288 Mass. 58

October 2, 1934 - October 3, 1934

Suffolk County

Present: Rugg, C.J., Crosby, Pierce, Field, & Donahue, JJ.

Negligence, Contributory. Evidence, Presumptions and burden of proof.

The evidence, at the hearing of an action for personal injuries sustained by a pedestrian on a street when he was struck by an automobile operated by the defendant, did not show as a matter of law that the defendant had sustained the burden of proving the plaintiff guilty of contributory negligence.

TORT for personal injuries. Writ dated November 16, 1933.

The action was heard in the Superior Court by Donnelly, J., without a jury. The judge denied a motion by the defendant that the "court enter a finding for the defendant" and found for the plaintiff in the sum of $2,118.59. The defendant alleged an exception. It was stated in the record that "there was evidence and th.e defendant admits that the court could properly find that the defendant was negligent .... The only contention of the defendant is that the plaintiff was negligent and that his negligence contributed to the accident"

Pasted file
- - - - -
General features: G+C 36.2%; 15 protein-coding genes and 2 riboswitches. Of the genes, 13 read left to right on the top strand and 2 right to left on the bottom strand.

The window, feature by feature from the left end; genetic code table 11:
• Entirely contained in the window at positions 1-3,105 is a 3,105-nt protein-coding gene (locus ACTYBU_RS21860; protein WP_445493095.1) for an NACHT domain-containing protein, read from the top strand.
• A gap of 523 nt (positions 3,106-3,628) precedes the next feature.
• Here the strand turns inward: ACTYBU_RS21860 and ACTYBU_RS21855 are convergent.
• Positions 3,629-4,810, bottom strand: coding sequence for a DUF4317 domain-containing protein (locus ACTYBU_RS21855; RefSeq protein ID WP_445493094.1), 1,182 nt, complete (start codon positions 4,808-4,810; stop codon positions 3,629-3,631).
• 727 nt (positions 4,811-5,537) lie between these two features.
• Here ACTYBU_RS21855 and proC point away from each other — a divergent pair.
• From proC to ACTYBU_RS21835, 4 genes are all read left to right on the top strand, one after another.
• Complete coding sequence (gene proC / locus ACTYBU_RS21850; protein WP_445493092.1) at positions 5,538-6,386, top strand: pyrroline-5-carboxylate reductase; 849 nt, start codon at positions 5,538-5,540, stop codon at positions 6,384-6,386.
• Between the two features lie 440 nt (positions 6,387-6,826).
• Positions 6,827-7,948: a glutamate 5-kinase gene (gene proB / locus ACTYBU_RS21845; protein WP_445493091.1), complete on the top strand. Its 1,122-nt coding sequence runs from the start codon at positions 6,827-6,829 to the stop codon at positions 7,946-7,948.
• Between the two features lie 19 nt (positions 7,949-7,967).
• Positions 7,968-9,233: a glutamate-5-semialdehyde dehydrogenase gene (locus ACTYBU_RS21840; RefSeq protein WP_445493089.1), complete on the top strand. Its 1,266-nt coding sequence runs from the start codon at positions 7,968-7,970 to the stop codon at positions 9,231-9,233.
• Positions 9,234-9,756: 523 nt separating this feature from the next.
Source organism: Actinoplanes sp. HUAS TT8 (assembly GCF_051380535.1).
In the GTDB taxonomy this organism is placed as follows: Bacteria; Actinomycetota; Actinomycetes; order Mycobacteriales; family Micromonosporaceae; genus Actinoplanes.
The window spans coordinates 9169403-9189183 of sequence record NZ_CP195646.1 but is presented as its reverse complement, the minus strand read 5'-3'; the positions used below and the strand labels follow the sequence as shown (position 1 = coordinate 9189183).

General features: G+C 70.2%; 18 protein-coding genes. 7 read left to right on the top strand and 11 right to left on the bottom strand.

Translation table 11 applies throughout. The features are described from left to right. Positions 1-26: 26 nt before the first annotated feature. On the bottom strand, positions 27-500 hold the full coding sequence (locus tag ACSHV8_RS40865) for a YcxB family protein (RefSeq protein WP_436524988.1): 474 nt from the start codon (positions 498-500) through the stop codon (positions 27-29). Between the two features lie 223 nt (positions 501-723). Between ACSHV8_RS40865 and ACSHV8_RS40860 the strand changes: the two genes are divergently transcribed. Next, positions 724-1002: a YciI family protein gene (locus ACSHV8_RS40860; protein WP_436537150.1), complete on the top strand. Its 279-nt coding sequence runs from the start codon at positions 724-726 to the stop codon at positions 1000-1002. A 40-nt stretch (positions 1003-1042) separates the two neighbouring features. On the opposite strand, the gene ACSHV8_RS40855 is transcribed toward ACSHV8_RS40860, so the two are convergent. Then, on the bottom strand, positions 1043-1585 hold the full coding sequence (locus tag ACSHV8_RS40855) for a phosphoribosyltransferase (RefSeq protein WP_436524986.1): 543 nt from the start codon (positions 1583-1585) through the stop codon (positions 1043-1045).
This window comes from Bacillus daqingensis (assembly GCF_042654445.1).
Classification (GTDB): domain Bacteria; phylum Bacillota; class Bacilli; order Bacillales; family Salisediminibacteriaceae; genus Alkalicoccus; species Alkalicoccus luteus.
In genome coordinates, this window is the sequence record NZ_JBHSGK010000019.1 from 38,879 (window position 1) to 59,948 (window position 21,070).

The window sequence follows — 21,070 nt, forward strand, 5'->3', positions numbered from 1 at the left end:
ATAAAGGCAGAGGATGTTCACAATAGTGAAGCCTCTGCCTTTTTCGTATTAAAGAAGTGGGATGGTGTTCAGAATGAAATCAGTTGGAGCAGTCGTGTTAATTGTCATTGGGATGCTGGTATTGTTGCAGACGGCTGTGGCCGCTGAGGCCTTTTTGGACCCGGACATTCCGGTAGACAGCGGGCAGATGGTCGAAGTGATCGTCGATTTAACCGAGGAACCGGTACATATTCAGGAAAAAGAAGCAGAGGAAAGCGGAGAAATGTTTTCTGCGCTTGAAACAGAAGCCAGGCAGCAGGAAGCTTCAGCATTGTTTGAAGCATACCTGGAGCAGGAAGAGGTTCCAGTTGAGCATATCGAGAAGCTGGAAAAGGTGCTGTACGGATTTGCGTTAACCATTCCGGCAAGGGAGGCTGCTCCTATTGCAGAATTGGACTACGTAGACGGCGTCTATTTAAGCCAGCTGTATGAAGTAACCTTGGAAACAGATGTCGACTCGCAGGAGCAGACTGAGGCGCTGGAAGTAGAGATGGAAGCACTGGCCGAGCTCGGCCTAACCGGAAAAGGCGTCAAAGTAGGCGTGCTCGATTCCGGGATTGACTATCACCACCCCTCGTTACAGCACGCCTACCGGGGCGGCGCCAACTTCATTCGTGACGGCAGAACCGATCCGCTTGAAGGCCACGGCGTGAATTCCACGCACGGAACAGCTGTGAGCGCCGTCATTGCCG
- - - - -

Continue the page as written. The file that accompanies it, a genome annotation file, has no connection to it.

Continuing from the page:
W. A. Thibodeau, for the defendant.

M. Michelson, (S. Goldkrand with him,) for the plaintiff.

BY THE COURT. The only question in this case is whether the affirmative defence of contributory negligence on the part of the plaintiff was established as matter of law. It is

Page 59

rarely that such a ruling can rightly be made. Castano v. Leone, 278 Mass. 429, 431. G. L. (Ter. Ed.) c. 231, § 85. The plaintiff was a pedestrian. At about eight o'clock in the evening of the last day of September, 1933, he left the curb of a reservation to cross a well lighted street when the automobiles of the defendant and of several others were two hundred to two hundred and fifty feet away, shortly after having been stopped by a traffic officer, and was struck by the automobile of the defendant. There was testimony that the defendant had said that he was responsible for the accident, that he was in a hurry and was going too fast. The evidence need not be recited. A careful examination of it convinces us that there was no error of law in denying the request for ruling that a finding be entered for the defendant. G. L. (Ter. Ed.) c. 90, §§ 14, 17. The case falls within the class of cases illustrated by McGuiggan v. Atkinson, 278 Mass. 264, McSorley v. Risdon, 278 Mass. 415, Legg v. Bloom, 282 Mass. 303, and Sooserian v. Clark, 287 Mass. 65, and is distinguishable from cases like Will v. Boston Elevated Railway, 247 Mass. 250, and O'Callaghan v. Boston Elevated Railway, 249 Mass. 43.

Exceptions overruled.